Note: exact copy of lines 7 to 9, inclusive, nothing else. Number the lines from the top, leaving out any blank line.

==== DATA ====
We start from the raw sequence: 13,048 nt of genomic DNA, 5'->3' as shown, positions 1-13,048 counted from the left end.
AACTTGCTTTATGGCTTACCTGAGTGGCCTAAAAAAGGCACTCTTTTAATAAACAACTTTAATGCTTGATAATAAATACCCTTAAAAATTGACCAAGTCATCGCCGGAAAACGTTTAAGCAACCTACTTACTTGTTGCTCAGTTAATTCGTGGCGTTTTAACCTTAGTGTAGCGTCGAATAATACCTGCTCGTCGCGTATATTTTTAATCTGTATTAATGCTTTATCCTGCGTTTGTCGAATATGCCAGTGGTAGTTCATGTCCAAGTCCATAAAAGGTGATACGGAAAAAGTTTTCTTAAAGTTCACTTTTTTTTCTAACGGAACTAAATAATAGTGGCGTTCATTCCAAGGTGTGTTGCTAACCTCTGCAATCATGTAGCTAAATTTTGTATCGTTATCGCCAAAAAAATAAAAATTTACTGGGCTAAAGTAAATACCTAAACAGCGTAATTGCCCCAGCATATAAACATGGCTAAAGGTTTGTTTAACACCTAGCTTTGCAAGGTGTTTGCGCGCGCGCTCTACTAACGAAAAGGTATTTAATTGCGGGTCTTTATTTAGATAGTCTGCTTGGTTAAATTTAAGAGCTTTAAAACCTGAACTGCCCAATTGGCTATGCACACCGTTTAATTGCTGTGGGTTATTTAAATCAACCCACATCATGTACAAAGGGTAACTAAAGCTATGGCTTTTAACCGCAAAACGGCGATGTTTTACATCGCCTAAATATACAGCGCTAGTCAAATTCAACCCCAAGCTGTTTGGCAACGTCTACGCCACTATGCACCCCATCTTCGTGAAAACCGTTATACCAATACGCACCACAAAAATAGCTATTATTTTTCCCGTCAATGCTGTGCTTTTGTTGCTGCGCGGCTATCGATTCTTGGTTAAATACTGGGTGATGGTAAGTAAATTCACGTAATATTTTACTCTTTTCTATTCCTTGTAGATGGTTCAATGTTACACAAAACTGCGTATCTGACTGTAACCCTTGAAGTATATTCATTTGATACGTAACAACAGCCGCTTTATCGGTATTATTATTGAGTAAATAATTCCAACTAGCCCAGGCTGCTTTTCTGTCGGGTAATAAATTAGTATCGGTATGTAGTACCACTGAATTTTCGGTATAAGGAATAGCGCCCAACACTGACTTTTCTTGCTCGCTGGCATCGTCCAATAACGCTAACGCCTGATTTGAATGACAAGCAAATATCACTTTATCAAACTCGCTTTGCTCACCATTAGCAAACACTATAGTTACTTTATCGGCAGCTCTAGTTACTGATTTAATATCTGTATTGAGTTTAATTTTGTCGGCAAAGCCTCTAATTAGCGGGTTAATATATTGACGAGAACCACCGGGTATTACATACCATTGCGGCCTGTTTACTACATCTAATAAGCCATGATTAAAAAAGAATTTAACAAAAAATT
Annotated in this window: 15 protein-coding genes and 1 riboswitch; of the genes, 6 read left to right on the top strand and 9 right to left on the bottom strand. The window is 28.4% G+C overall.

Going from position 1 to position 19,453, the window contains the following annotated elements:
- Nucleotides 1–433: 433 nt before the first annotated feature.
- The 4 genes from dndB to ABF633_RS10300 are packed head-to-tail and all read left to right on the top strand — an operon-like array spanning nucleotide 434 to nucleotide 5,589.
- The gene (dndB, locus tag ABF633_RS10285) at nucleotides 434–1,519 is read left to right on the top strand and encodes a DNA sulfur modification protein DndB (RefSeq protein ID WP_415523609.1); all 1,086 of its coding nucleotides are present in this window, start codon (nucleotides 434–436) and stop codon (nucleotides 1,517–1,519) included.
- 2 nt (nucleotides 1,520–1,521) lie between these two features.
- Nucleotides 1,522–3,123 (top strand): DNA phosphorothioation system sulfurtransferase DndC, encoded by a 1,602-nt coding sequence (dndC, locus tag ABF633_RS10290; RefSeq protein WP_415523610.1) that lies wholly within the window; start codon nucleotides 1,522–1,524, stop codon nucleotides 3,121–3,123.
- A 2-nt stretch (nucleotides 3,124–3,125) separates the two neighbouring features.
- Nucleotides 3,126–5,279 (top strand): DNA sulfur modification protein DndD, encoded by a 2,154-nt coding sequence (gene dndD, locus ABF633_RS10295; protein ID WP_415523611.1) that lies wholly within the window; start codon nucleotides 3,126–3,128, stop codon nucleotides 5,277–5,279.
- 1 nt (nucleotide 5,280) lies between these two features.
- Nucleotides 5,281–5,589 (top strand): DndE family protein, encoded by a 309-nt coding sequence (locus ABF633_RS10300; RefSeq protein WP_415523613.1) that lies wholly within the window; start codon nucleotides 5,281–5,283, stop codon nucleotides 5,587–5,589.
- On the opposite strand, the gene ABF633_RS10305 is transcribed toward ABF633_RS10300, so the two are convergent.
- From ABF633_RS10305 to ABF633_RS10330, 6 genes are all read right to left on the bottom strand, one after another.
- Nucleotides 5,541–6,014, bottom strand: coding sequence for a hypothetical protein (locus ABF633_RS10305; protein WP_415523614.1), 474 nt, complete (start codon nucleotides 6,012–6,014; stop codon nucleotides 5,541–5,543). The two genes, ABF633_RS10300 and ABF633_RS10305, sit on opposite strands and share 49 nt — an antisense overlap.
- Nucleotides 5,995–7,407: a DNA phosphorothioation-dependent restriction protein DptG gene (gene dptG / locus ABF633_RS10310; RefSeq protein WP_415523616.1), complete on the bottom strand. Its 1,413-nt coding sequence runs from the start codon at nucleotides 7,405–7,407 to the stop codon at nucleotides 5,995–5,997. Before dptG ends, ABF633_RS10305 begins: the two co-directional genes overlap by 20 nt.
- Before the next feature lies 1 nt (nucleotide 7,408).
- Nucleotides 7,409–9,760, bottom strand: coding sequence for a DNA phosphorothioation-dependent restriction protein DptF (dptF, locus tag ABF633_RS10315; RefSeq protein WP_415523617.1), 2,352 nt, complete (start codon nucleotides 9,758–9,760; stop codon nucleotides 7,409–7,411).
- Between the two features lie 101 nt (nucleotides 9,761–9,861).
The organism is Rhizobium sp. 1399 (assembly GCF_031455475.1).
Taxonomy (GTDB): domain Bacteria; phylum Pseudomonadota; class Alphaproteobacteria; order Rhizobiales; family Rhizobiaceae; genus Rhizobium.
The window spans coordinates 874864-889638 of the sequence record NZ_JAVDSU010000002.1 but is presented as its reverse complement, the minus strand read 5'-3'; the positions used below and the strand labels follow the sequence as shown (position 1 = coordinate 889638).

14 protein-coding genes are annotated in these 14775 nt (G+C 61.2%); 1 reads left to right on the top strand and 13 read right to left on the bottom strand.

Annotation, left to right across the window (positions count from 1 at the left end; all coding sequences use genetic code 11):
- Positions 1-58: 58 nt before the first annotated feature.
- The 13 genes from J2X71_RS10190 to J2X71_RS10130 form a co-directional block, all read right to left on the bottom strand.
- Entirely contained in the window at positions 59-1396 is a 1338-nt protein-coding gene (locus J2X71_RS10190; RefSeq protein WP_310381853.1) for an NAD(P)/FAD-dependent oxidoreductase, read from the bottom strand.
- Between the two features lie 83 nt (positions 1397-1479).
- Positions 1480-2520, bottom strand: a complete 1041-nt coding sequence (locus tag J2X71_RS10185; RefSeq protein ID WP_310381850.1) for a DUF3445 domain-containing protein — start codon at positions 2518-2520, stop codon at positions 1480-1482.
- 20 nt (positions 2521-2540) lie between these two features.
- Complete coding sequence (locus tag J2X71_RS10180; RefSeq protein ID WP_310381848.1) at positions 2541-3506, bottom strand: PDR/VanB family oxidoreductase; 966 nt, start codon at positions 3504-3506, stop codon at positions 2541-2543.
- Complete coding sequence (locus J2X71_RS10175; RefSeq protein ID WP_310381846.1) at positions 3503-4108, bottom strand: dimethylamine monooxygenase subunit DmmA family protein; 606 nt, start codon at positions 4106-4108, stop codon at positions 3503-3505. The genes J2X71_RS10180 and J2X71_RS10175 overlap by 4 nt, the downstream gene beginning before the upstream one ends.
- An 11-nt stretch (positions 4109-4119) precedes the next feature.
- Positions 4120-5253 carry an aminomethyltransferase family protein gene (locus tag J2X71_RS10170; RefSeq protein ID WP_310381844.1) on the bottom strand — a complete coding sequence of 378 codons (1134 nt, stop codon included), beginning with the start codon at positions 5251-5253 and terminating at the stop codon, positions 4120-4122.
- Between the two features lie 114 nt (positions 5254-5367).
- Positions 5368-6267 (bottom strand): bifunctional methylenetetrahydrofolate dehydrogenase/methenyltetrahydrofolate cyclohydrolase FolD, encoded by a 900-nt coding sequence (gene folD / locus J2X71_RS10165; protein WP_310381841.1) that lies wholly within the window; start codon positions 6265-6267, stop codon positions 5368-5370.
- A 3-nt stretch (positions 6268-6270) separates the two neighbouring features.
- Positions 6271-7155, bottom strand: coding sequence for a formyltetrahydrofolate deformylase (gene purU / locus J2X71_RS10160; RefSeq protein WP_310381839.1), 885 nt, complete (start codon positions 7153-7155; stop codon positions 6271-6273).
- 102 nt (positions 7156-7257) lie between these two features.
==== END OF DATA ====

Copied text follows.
- The gene (dndB, locus tag ABF633_RS10285) at nucleotides 434–1,519 is read left to right on the top strand and encodes a DNA sulfur modification protein DndB (RefSeq protein ID WP_415523609.1); all 1,086 of its coding nucleotides are present in this window, start codon (nucleotides 434–436) and stop codon (nucleotides 1,517–1,519) included.
- 2 nt (nucleotides 1,520–1,521) lie between these two features.
- Nucleotides 1,522–3,123 (top strand): DNA phosphorothioation system sulfurtransferase DndC, encoded by a 1,602-nt coding sequence (dndC, locus tag ABF633_RS10290; RefSeq protein WP_415523610.1) that lies wholly within the window; start codon nucleotides 1,522–1,524, stop codon nucleotides 3,121–3,123.